What were the measures on which the Commission took a decision?
The Commission has taken a decision on the liquidity facility granted by the Danish National Bank to Roskilde Bank on 11 July 2008 and on the guarantees granted by the Danish private sector and the Danish government to cover potential losses under the liquidity facility.
Are any of the measures granted to Roskilde Bank prohibited?
Are any of the measures granted to Roskilde Bank state aid?
The part of the liquidity facility granted by the Danish National Bank as of 11 July 2008, which was guaranteed by the private financial sector, and the private guarantee itself, do not constitute aid.
The remaining part of the liquidity facility that is guaranteed by the Danish State and the state guarantee attached to it, does constitute state aid but aid which is compatible.
These provisions are compatible as they comply with the EU Guidelines on state aid for rescuing and restructuring firms in difficulty. In line with these rules, the Danish authorities have given a commitment to submit in six months a restructuring or a liquidation plan or proof that the loan has been reimbursed in full and/or the state guarantee has been terminated.
Why is part of the measures not considered to be State aid?
The guarantee towards the Danish National Bank up to the amount of DKK 750 million (approx. € 100 million) was provided by "Det Private Beredskab" (Det Private Beredskab til afvikling af nødlidende banker, sparekasser og andelskasser), a fund set up by the private sector. Participation in this fund is voluntary. Moreover, the members of the highest authority, the committee of representatives, are private banks and the private bank members in the board of directors (the decision-making body) have a veto right.. Therefore, the Commission considered that no state resources are involved in the financing of the guarantee provided by Det Private Beredskab. Consequently, this guarantee does not constitute state aid under the EC Treaty rules (Article 87).
The loan covered by the guarantee of Det Private Beredskab was provided to Roskilde Bank at a penal interest rate]. Moreover, the guarantee provides the Danish National Bank with a highly secure coverage on its exposure to the liquidity facility. Therefore, the Commission considered that the part of the liquidity facility covered by the private sector guarantee does not contain any advantage for Roskilde Bank, but that the Danish National Bank, and the Danish State acted as a prudent market economy lender would have done. Therefore, the Commission concluded that this part of the liquidity facility does not constitute aid.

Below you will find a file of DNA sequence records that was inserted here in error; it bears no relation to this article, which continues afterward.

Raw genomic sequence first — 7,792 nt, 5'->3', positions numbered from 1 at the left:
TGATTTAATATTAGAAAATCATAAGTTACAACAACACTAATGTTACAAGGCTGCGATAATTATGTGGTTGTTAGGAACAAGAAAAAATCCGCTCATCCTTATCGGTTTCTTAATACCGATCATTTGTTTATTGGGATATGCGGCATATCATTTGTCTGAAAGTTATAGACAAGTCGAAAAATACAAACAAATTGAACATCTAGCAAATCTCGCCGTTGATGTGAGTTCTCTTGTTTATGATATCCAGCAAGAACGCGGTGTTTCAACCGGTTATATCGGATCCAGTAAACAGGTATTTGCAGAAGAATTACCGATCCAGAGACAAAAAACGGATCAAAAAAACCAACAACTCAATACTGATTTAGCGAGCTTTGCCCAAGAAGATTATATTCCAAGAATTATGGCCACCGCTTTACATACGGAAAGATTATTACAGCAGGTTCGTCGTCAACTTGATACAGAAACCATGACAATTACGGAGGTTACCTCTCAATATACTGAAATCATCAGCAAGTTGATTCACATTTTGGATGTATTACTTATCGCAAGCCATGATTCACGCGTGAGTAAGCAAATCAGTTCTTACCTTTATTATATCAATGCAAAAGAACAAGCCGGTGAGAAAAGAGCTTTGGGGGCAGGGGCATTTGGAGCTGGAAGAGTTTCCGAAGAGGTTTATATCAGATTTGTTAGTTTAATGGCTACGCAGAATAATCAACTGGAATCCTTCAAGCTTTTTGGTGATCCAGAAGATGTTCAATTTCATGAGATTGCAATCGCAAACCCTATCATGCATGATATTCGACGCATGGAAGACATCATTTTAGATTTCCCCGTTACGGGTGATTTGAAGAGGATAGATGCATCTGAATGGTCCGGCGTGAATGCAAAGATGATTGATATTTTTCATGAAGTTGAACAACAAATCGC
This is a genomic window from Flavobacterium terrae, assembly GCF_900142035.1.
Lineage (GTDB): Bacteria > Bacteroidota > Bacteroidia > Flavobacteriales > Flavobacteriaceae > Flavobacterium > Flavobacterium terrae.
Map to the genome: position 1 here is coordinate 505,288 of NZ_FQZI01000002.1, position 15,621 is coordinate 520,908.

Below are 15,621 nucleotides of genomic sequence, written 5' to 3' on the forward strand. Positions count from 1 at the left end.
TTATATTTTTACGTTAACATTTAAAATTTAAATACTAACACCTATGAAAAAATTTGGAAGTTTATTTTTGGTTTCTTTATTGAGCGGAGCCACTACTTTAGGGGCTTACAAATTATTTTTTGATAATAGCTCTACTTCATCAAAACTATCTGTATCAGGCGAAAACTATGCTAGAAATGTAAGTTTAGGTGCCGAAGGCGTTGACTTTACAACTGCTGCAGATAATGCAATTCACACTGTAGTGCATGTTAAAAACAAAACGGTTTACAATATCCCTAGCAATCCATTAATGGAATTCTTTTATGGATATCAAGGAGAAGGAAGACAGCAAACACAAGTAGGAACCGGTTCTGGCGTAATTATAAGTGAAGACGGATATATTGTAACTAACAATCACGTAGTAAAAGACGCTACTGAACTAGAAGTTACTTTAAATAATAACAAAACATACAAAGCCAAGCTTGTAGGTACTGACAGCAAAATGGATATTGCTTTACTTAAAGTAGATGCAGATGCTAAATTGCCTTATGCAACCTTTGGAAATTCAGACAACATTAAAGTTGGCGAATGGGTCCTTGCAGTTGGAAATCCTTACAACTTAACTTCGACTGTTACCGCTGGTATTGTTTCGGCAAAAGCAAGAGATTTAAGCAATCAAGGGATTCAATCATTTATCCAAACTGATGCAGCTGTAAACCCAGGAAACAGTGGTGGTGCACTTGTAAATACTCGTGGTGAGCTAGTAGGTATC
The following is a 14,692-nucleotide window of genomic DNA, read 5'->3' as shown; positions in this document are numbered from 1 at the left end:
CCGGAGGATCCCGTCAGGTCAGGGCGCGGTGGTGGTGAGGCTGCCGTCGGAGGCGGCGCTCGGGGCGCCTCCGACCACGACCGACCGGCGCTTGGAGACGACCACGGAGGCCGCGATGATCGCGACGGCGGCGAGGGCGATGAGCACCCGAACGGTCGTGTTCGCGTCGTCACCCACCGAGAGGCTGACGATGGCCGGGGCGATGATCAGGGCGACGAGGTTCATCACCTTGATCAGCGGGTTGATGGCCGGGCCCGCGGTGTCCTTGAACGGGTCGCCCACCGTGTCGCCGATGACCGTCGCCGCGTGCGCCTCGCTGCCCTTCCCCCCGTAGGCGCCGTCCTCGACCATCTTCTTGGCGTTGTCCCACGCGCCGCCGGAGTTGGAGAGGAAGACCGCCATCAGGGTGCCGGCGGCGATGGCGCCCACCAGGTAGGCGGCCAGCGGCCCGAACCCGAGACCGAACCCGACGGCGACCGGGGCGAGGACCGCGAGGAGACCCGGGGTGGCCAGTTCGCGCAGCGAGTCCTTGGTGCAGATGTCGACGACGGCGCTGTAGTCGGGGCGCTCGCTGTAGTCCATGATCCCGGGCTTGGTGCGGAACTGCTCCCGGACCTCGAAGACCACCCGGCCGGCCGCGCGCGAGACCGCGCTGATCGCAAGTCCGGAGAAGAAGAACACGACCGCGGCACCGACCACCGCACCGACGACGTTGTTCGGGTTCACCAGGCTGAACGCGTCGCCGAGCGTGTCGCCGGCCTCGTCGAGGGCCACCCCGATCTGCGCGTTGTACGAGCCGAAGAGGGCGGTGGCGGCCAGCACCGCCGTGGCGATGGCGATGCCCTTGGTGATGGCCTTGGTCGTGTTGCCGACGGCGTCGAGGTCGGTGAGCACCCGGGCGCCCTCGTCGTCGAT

How is it ensured that the aid is limited to the minimum necessary if the liquidity facility and the government guarantee are unlimited?
Several mechanisms are in place to ensure that the aid amount is kept to the minimum necessary. In particular, the liquidity facility is constructed so that Roskilde bank receives only the cash needed to keep the firm in business for a maximum period of 6 months. The Danish Central Bank has appointed an independent monitor of the drawings under the liquidity facility. Furthermore, Roskilde Bank has agreed not to carry out any important operations which may influence the liquidity facility without the consent of the Danish Central Bank.
Were the measures notified?
The Danish authorities provided detailed information on the measures in contacts beginning immediately after the measures were adopted. The full information about the measures was communicated formally on 21st July 2008.
The government guarantee is not yet in place, as it still needs parliamentary approval. It will however have retroactive effect as from 11 July 2008.
Have the Danish authorities provided all of the information which you require for your assessment?
The Commission has received what it needs to authorise the rescue aid. The Danish authorities have undertaken to send by 11 January 2009, that is by the end of the six months period starting 11 July 2008 for which rescue aid can be authorised, either a restructuring or liquidation plan for the bank, or a confirmation that the aid measures have been brought to an end. If the restructuring plan involved any state aid then this would be subject to a new Commission authorisation and full details would need to be notified to the Commission.
What are the conditions to authorise rescue aid?
The conditions to consider an aid as compatible rescue aid can in general be summarised as follows:
-The beneficiary has to be a firm in difficulty and it cannot have received any rescue or restructuring aid during the past 10 years.
-The aid should in principle be in the form of liquidity support, but there are certain exceptions to these rules in the banking sector, in order to allow for prudential requirements. Furthermore, the aid should be restricted to the minimum necessary to keep the firm in business for the rescue period.
-The aid must be granted in the form of loans or guarantees.
-The aid must be limited to a period of not more than 6 months.
-If the Member State communicates to the Commission within these 6 months a restructuring plan or liquidation plan, then the rescue aid can normally continue for the time the Commission needs to decide on this plan.
What are the conditions to authorise restructuring aid?
As regards the beneficiary, the conditions are the same as for rescue aid.
As regards the aid, a restructuring plan, capable of restoring the long term viability of the firm, must be provided. The state aid must be limited to the minimum necessary in time and amount, and the beneficiary must significantly contribute to the cost of the restructuring.
The aid must not distort competition to an extent contrary to the common interest. In this respect, the Commission may impose specific conditions and obligations on the beneficiary.